A medical student at Oxford University, who was not jailed after stabbing her boyfriend, will challenge her suspended sentence.
Lavinia Woodward, a 25 year old Oxford medical student was given a 10 month prison term suspended for 18 months at Oxford Crown Court after stabbing her partner.
In December 2016, Miss Woodward’s partner, a student at Cambridge University visited her. After drinking at her university accommodation, Miss Woodward became violent and began to attack her partner.
Woodward became enraged when she discovered her partner had contacted her mother without her knowledge and became ‘extremely angry’ and began throwing objects at him and stabbed him with a breadknife.
The student was said to have thrown a laptop at the victim before stabbing him, injuring two of his fingers. Woodward then tried to stab herself before her partner managed to disarm and restrain her.
Miss Woodward admitted unlawful wounding and was sentenced last September however the judge gave her four months to prove that she has changed for the better.
Conversely, Woodward breached her bail conditions by texting her victim but she was praised by Judge Ian Pringle QC who stated that the aspiring heart surgeon is an “extraordinarily able young lady” and receiving a prison sentence would be “too severe”. He added there were ‘many mitigating features’ in her case and that he found she was ‘genuinely remorseful’.
Additionally, ‘whilst you are a clearly highly intelligent individual, you had an immaturity about you which was not commensurate for someone of your age.’
The judge said Woodward had demonstrated that she is determined to overcome her alcohol and drug addiction and is able to undergo extensive treatment including counselling to address the issues she faced.
Her legal counsel, James Sturman QC stated that “she can’t even go to a nightclub in London, she’s so recognisable”. He added that she had undergone a “sea change” since staving off drugs and was now a “different woman”.
The judge’s decision to spare Miss Woodward was reached with criticism from male domestic abuse campaigners.
Mark Brooks, Chairman of the ManKind Initiative, deemed Woodward's sentence "unfair" and said she would have been expected to go to prison had she been a man.
Also, the issue of the victims background was raised as John Azah, chief executive of the Kingston Race and Inequalities Council, commented "If she wasn't Oxford-educated, if she came from a deprived area, I don't think she would have got the same sentence and been allowed to walk free."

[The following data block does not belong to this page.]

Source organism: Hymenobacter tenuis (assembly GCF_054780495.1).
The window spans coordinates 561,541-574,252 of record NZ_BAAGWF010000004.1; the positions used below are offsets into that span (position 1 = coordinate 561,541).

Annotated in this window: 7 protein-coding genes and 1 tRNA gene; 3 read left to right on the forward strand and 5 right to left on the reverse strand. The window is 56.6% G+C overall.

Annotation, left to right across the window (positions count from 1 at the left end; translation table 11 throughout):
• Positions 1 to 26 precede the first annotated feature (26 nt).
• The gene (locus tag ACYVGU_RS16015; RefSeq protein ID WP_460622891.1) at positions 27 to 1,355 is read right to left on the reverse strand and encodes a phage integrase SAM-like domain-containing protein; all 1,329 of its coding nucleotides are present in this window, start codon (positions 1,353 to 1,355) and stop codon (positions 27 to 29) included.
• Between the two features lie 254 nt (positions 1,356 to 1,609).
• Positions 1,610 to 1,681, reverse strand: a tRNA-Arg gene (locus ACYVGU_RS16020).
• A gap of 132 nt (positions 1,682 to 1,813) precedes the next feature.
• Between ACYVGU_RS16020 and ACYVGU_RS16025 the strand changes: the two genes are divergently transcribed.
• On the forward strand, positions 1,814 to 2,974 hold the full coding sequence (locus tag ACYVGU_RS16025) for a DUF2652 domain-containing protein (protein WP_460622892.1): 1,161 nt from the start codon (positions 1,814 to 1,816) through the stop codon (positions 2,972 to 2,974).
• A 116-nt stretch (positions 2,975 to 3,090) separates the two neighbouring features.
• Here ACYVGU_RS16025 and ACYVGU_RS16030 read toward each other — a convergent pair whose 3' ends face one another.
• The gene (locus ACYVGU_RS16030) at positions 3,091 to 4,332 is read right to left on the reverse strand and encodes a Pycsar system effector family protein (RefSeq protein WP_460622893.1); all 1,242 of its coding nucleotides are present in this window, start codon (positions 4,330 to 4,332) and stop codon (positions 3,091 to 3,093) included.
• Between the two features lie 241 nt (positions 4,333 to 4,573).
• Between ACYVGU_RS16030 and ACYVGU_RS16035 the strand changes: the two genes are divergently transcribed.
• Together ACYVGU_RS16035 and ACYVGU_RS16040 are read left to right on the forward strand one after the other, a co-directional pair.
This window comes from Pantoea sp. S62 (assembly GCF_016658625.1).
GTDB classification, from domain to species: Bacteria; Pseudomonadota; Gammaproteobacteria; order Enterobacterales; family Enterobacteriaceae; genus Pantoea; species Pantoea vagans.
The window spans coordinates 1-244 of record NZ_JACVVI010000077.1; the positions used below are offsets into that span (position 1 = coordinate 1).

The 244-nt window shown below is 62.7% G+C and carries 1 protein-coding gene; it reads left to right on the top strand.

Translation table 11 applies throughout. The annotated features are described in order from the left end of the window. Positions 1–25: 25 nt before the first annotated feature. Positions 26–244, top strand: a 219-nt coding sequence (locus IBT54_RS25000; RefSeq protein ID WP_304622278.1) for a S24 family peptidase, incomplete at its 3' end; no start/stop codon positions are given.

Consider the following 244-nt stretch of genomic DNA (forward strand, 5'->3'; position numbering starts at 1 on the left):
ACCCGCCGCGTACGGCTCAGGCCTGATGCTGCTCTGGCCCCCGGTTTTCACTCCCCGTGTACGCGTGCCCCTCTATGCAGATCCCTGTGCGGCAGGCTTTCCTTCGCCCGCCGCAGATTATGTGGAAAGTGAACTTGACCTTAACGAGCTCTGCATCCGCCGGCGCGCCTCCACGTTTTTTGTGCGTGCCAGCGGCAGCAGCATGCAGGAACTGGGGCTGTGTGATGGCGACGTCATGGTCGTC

Her sentence bid will be considered by three judges at the Court of Appeal in London.
Director of Crime, Nicholas De Freitas states:
“The starting point according to the guidelines for an offence of unlawful wounding involving a knife is one of 18 months with a range of between 1 year and 3 years. This is on the basis that the defendant was found guilty. Ms Woodward pleaded guilty and therefore, she would have been allowed credit for her guilty plea.
"However, the use of alcohol is an aggravating feature together with the fact that it occurred in a domestic context.
"The Judge would have been perfectly entitled to defer sentence for 4 months in order to see whether this incident was out of character as well as allow Ms Woodward the opportunity to mend her ways.
"The fact she received a 10 month custodial sentence suspended for 18 months seems to be a lenient sentence based on the guidelines.
"I take the point from other persons who believe that if you stab someone in a domestic context, you should receive a custodial sentence. The purpose of suspending any prison sentence is so that it allows the Judge to use their discretion based on all the circumstances. Whilst guidelines are useful to promote consistency, no two cases are ever the same.
"The fact remains, Ms Woodward was afforded 4 months to demonstrate a change in her character which she did. She was therefore given the benefit of the doubt when it came to suspending her prison sentence.”
Nicholas De Freitas has extensive expertise in all criminal matters, representing both private and legal aid eligible clients. As a Higher Rights Advocate, he has experience in a wide range of criminal proceedings and he has acted as Junior Counsel in a number of murder cases and complex fraud trials.
Contact Nicholas directly on 020 3114 1150 and nicholasd@Duncanlewis.com.
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